How PyArmor Does It

Look at what happened after is obfuscated by PyArmor. Here are the files list in the output path dist:

pytransform/, or _pytransform.dll in Windows, _pytransform.dylib in MacOS

dist/ is obfuscated script, the content is:

from pytransform import pyarmor_runtime
__pyarmor__(__name__, __file__, b'\x06\x0f...')

There is an extra folder pytransform called Runtime Package, which are the only required to run or import obfuscated scripts. So long as this package is in any Python Path, the obfuscated script dist/ can be used as normal Python script. That is to say:

The original python scripts can be replaced with obfuscated scripts seamlessly.

How to Obfuscate Python Scripts

How to obfuscate python scripts by PyArmor?

First compile python script to code object:

char *filename = "";
char *source = read_file( filename );
PyCodeObject *co = Py_CompileString( source, "<frozen foo>", Py_file_input );

Then change code object as the following way

  • Wrap byte code co_code within a try...finally block:

    wrap header:
            LOAD_GLOBALS    N (__armor_enter__)     N = length of co_consts
            CALL_FUNCTION   0
            SETUP_FINALLY   X (jump to wrap footer) X = size of original byte code
    changed original byte code:
            Increase oparg of each absolute jump instruction by the size of wrap header
            Obfuscate original byte code
    wrap footer:
            LOAD_GLOBALS    N + 1 (__armor_exit__)
            CALL_FUNCTION   0
  • Append function names __armor_enter__, __armor_exit__ to co_consts

  • Increase co_stacksize by 2

  • Set CO_OBFUSCAED (0x80000000) flag in co_flags

  • Change all code objects in the co_consts recursively

Next serializing reformed code object and obfuscate it to protect constants and literal strings:

char *string_code = marshal.dumps( co );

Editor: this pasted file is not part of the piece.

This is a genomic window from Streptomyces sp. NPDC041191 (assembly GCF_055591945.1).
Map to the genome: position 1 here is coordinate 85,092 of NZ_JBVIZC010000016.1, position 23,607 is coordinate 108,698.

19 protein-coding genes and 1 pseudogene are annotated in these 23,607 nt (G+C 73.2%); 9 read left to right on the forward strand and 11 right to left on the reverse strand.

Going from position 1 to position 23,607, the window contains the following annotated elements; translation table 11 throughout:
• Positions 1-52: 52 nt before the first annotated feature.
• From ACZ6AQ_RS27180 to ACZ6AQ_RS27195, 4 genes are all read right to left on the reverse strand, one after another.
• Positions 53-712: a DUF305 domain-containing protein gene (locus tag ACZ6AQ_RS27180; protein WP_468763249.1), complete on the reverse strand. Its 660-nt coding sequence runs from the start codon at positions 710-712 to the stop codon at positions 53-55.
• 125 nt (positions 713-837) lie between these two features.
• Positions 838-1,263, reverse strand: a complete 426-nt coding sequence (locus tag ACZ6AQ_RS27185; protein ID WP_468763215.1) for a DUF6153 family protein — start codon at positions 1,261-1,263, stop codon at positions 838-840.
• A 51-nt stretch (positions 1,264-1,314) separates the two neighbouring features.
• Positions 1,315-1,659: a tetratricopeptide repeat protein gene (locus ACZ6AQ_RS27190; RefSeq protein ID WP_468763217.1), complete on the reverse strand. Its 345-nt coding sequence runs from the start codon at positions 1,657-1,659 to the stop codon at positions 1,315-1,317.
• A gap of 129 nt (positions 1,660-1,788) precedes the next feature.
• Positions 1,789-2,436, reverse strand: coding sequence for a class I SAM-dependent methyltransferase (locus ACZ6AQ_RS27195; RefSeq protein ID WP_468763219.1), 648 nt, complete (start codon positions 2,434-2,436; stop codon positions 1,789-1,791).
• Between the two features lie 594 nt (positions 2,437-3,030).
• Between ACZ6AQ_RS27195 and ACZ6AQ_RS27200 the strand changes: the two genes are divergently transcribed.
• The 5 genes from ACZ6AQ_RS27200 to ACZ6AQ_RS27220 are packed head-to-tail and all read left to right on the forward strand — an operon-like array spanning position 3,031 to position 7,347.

char *obfuscated_code = obfuscate_algorithm( string_code  );

Finally generate obfuscated script:

sprintf( buf, "__pyarmor__(__name__, __file__, b'%s')", obfuscated_code );
save_file( "dist/", buf );

The obfuscated script is a normal Python script, it looks like this:

__pyarmor__(__name__, __file__, b'\x01\x0a...')

How to Deal With Plugins

In PyArmor, the plugin is used to inject python code into the obfuscted script before the script is obfuscated, thus the plugin code could be executed when the obfuscated script is running. For example, use a plugin to check internet time:

pyarmor obfuscate --plugin check_ntp_time

Why not insert the plugin code into the script directly? Because most of them must be called in the obufscated scripts. For example, get the license information of the obfuscated scripts.

Each plugin is a normal Python script, PyArmor searches it by this way:

  • If the plugin has absolute path, then find the corresponding .py file exactly.
  • If it has relative path, search the .py file in:
    • The current path
    • $HOME/.pyarmor/plugins
    • {pyarmor_folder}/plugins
  • Raise exception if not found

When there is plugin specified as obfuscating the script, each comment line will be scanned to find any plugin marker.

There are 3 types of plugin marker:

  • Plugin Definition Marker
  • Plugin Inline Marker
  • Plugin Call Marker

The Plugin Definition Marker looks like this:

# {PyArmor Plugins}

Generally there is only one in a script, all the plugins will be injected here. It must be one leading comment line, no indentation. If there is no plugin definition marker, none of plugins will be injected.

The others are mainly used to call the function defined in the plugin scripts. There are 3 forms, any comment line with this prefix will be as a plugin marker:

# PyArmor Plugin:
# pyarmor_
# @pyarmor_

They could appear many times, in any indentation, generally should be behind plugin definition marker.

The first form called Plugin Inline Marker, PyArmor just removes this pattern and one following whitespace exactly, and leave the rest part as it is. For example, these are inline markers in the script

# PyArmor Plugin: check_ntp_time()
# PyArmor Plugin: print('This is plugin code')
# PyArmor Plugin: if sys.flags.debug:
# PyArmor Plugin:     check_something():

In the dist/, they’ll be replaced as:

print('This is plugin code')
if sys.flags.debug:

So long as there is any plugin specified in the command line, these replacements will be taken place. If there is no external plugin script, use special plugin name on in the command line. For example:

pyarmor obfuscate --plugin on